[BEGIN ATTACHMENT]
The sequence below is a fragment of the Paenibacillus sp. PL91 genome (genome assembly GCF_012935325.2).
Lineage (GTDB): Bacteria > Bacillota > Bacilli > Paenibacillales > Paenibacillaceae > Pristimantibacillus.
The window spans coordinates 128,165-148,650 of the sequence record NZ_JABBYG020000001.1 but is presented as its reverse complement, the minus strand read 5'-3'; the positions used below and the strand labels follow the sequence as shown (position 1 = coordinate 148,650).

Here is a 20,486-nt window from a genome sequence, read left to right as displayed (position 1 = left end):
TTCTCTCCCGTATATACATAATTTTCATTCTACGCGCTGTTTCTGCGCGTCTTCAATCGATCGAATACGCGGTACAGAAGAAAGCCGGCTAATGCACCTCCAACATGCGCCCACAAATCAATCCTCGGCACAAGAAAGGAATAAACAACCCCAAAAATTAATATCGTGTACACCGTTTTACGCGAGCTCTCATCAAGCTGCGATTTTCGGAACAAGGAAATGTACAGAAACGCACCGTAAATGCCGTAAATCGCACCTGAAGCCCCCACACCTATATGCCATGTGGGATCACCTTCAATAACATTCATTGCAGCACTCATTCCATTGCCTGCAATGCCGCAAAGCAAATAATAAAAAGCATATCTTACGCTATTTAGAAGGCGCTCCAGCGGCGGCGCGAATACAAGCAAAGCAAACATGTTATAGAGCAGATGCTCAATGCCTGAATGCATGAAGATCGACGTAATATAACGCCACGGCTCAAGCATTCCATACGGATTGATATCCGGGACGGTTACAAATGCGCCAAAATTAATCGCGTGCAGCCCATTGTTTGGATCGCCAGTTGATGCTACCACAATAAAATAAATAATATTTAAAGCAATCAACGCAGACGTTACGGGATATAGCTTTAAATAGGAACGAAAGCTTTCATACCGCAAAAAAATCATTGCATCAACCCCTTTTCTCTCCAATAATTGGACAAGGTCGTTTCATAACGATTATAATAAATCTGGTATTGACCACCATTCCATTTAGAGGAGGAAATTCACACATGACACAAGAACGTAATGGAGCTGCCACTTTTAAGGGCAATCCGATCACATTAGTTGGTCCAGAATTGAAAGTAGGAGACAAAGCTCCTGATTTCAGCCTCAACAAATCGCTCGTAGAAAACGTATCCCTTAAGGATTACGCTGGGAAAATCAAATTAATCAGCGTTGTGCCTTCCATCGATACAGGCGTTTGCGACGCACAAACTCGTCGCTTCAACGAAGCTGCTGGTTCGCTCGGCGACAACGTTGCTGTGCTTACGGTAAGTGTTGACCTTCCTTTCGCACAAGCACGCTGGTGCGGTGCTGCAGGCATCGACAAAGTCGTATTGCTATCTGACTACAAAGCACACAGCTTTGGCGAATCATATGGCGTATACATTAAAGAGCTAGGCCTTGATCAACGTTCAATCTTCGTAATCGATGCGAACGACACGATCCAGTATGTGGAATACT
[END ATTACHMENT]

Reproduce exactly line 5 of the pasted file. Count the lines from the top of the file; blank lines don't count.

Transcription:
TTCTCTCCCGTATATACATAATTTTCATTCTACGCGCTGTTTCTGCGCGTCTTCAATCGATCGAATACGCGGTACAGAAGAAAGCCGGCTAATGCACCTCCAACATGCGCCCACAAATCAATCCTCGGCACAAGAAAGGAATAAACAACCCCAAAAATTAATATCGTGTACACCGTTTTACGCGAGCTCTCATCAAGCTGCGATTTTCGGAACAAGGAAATGTACAGAAACGCACCGTAAATGCCGTAAATCGCACCTGAAGCCCCCACACCTATATGCCATGTGGGATCACCTTCAATAACATTCATTGCAGCACTCATTCCATTGCCTGCAATGCCGCAAAGCAAATAATAAAAAGCATATCTTACGCTATTTAGAAGGCGCTCCAGCGGCGGCGCGAATACAAGCAAAGCAAACATGTTATAGAGCAGATGCTCAATGCCTGAATGCATGAAGATCGACGTAATATAACGCCACGGCTCAAGCATTCCATACGGATTGATATCCGGGACGGTTACAAATGCGCCAAAATTAATCGCGTGCAGCCCATTGTTTGGATCGCCAGTTGATGCTACCACAATAAAATAAATAATATTTAAAGCAATCAACGCAGACGTTACGGGATATAGCTTTAAATAGGAACGAAAGCTTTCATACCGCAAAAAAATCATTGCATCAACCCCTTTTCTCTCCAATAATTGGACAAGGTCGTTTCATAACGATTATAATAAATCTGGTATTGACCACCATTCCATTTAGAGGAGGAAATTCACACATGACACAAGAACGTAATGGAGCTGCCACTTTTAAGGGCAATCCGATCACATTAGTTGGTCCAGAATTGAAAGTAGGAGACAAAGCTCCTGATTTCAGCCTCAACAAATCGCTCGTAGAAAACGTATCCCTTAAGGATTACGCTGGGAAAATCAAATTAATCAGCGTTGTGCCTTCCATCGATACAGGCGTTTGCGACGCACAAACTCGTCGCTTCAACGAAGCTGCTGGTTCGCTCGGCGACAACGTTGCTGTGCTTACGGTAAGTGTTGACCTTCCTTTCGCACAAGCACGCTGGTGCGGTGCTGCAGGCATCGACAAAGTCGTATTGCTATCTGACTACAAAGCACACAGCTTTGGCGAATCATATGGCGTATACATTAAAGAGCTAGGCCTTGATCAACGTTCAATCTTCGTAATCGATGCGAACGACACGATCCAGTATGTGGAATACT